With the power of Paramount’s film library, Paramount+ is full of movies from a variety of genres, including plenty of spooky and scary options for Halloween. Here are the best Halloween movies to stream on Paramount+.
The late Brandon Lee inspired an entire generation of goths with his style and demeanor in The Crow. The movie proved tragic for Lee, who died in an on-set accident, but it also cemented his legacy. Lee plays Eric Draven, a musician who is magically resurrected following his murder and takes revenge on the criminals who killed him. Adapted from the comic book by James O’Barr, The Crow combines superhero storytelling with a goth-horror aesthetic and a soundtrack full of 1994’s hottest alt-rockers.
Director Oz Perkins takes a haunting, impressionistic approach to the classic fairy tale in Gretel & Hansel. This version inverts the characters’ names in the title so that it can focus on Gretel (Sophia Lillis), who is cast out into the forest along with her little brother Hansel (Sam Leakey). They eventually end up at the home of an evil witch (Alice Krige), who hopes to make Gretel her protégé in dark magic, rather than just cook and eat her. Perkins uses the familiar folk tale as the framework for a dark coming-of-age story.
Before it became a hit stage musical and then a hit movie musical, The Little Shop of Horrors was a low-budget horror-comedy from exploitation legend Roger Corman. Working within his typical budgetary constraints, Corman shot the movie in two days on sets left over from a previous production, and that gives it a loose, anything-goes feel.
The story is a goofy mix of parody and horror, about a meek flower-shop worker named Seymour who inadvertently grows a bloodthirsty plant that demands to be fed human victims.
Filmmaker George A. Romero pretty much invented the modern zombie genre with Night of the Living Dead. The movie’s depiction of an apocalypse brought on by slow-moving reanimated corpses has been copied hundreds of times, but the original still carries a visceral impact. The black-and-white cinematography and claustrophobic setting combine for an eerie, unsettling experience, as the characters are trapped inside an isolated farmhouse for most of the running time, while zombies swarm outside.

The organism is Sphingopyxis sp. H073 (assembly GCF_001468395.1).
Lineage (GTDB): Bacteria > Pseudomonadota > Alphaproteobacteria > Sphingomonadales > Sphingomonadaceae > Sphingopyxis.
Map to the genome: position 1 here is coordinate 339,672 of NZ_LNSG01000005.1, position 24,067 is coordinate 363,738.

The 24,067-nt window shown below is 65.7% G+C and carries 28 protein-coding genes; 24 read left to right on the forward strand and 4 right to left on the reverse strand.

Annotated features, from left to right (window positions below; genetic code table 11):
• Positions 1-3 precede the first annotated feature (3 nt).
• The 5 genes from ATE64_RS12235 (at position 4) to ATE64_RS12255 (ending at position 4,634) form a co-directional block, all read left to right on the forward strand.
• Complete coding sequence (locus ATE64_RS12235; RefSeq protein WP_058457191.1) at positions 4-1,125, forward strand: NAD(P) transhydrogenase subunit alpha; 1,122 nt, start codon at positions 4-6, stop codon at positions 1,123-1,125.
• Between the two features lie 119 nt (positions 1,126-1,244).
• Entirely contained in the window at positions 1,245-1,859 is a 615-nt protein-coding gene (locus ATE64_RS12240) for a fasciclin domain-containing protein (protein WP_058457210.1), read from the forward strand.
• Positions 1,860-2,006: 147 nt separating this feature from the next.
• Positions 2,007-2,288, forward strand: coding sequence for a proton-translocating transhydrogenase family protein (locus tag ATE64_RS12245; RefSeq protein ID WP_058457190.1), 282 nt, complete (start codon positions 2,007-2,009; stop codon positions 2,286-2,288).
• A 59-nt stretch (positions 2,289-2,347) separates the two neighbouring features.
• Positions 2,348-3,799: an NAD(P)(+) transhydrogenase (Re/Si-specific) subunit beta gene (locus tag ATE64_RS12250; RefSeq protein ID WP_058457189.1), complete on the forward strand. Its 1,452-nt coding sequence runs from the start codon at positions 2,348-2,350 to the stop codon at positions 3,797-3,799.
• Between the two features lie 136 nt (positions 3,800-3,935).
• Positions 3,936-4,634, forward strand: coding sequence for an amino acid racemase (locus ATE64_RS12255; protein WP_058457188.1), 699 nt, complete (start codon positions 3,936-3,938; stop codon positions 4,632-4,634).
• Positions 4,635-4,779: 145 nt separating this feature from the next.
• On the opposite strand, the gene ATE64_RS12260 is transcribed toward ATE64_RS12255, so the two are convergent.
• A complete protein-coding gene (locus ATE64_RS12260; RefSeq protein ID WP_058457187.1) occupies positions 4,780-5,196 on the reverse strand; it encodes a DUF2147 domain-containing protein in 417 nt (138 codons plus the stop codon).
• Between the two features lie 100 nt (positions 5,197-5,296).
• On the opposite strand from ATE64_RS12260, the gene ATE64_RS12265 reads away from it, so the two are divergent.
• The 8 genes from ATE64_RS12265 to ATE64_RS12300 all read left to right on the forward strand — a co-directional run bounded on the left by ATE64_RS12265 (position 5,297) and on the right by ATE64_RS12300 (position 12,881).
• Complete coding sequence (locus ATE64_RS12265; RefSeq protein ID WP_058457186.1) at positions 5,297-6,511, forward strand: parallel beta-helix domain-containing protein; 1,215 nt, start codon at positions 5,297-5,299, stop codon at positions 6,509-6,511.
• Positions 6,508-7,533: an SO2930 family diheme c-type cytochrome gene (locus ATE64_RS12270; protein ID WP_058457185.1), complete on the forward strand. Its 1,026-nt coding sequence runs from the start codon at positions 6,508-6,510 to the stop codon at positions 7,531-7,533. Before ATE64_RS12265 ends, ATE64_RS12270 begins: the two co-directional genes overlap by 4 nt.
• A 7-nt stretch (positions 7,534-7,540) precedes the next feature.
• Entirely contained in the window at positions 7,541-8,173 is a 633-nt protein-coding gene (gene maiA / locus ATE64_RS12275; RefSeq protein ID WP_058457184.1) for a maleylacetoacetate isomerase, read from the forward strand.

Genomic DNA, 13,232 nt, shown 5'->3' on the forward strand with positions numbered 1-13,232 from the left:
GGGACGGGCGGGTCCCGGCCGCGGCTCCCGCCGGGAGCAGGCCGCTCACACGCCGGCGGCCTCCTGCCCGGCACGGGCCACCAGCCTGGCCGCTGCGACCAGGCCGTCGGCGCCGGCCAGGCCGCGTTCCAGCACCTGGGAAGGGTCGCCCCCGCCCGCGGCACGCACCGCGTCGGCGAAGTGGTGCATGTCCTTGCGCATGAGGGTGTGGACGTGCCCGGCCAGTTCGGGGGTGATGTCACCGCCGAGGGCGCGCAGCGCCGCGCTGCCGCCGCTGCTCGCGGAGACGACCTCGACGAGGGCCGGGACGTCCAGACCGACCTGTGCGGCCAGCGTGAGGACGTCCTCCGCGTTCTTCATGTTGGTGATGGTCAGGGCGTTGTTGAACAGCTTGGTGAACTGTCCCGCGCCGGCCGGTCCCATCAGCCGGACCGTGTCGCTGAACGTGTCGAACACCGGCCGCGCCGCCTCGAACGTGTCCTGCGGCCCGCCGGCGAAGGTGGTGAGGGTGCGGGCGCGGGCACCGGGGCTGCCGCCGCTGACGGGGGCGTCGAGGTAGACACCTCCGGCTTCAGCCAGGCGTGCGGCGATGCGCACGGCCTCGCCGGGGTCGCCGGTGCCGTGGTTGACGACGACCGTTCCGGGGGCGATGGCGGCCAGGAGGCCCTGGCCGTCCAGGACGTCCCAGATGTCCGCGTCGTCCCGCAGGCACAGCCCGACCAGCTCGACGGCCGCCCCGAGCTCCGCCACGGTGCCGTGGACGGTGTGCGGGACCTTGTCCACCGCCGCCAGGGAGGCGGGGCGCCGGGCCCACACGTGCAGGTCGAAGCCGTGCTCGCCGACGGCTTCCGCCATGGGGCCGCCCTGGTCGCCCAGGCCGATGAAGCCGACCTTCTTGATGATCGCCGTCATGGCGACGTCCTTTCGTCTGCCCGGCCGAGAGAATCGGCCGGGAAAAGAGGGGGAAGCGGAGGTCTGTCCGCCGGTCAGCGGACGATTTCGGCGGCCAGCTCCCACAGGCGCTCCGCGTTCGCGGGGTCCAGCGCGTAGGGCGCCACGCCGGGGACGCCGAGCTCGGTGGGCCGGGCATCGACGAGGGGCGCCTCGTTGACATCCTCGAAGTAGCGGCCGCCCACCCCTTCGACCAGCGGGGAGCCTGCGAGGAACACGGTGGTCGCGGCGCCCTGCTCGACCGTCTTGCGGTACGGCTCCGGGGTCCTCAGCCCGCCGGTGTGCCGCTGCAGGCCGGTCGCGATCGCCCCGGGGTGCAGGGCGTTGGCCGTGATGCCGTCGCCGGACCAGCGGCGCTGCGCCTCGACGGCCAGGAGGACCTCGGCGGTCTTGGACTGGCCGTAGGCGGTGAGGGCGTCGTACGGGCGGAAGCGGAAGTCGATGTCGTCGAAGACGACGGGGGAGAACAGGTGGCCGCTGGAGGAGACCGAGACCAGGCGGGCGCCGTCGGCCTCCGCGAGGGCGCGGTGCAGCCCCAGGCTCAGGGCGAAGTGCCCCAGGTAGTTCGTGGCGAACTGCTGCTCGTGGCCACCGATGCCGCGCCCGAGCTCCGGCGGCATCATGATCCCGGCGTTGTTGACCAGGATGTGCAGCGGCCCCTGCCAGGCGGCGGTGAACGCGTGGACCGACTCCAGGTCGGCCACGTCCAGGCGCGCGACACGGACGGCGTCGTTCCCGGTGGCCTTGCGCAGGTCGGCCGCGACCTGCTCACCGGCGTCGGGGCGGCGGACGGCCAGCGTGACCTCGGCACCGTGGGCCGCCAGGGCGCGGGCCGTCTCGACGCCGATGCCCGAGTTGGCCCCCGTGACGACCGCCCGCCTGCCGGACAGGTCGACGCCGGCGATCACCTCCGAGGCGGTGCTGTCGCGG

The concept of A Quiet Place is simple but extraordinarily effective: Earth has been invaded by deadly alien creatures with hypersensitive hearing but no ability to see. Director, co-writer, and star John Krasinski focuses on one family’s efforts to survive in the aftermath of the invasion. The movie makes inventive use of sound design to tell its story, with minimal dialogue and a spotlight on the family’s deaf daughter Regan (Millicent Simmonds). It’s perfect viewing for a quiet Halloween night.
Director Gore Verbinski does more than just offer up a rote remake of a popular Japanese horror movie with his version of The Ring. Verbinksi’s film is icy and stylish in its Pacific Northwest setting, with a captivating lead performance from Naomi Watts. Like the Japanese film, this version is about a cursed videotape that causes the death of anyone who watches it within seven days. The filmmakers bring in serious themes about the anxieties of parenthood while also delivering scares from one of horror’s iconic villains, the stringy-haired girl Samara.
A vacation in Mexico turns deadly for a group of American tourists in The Ruins. As they’re checking out an ancient Mayan temple, they encounter some seemingly innocuous vines that turn out to have sinister qualities. The locals won’t let them leave once they climb the temple steps, and the vines soon invade their bodies and minds, turning them on each other. Adapting Scott Smith’s acclaimed novel, the filmmakers turn unremarkable plants into terrifying threats.
The title character of Rose Glass’ Saint Maud seems like a lovely person at first, but you probably wouldn’t want to invite her into your home. That’s the mistake that a reclusive, terminally ill author (Jennifer Ehle) makes when she hires Maud (Morfydd Clark) as her home healthcare nurse. The devoutly religious Maud believes that she receives messages directly from God, and her version of God is jealous and judgmental. Maud herself is equally terrifying and traumatized, a horror villain and victim at the same time.
Getting harsh reviews can be difficult for artists, but a pompous actor played by Vincent Price responds rather disproportionately to his critics in the gleefully macabre Theater of Blood. Two years after faking his own death, Price’s Edward Lionheart returns to carry out elaborate, Shakespeare-based murder scenes for every member of the Theatre Critics Guild. Price is perfect for the role of a hammy, classically trained murderer, and the movie is full of inventive set pieces as he takes out one critic after another.
What’s more frightening than the unknown? That’s the scariest thing about Zodiac, David Fincher’s meticulously detailed drama about the inconclusive hunt for the real-life Zodiac Killer, who murdered at least five people in the San Francisco Bay Area in the 1960s and ’70s.
Fincher methodically builds tension via the investigations by a detective played by Mark Ruffalo and journalists played by Robert Downey Jr. and Jake Gyllenhaal. Supernatural dangers are scary to ponder, but real horror comes from wondering if evil is right there in your midst.
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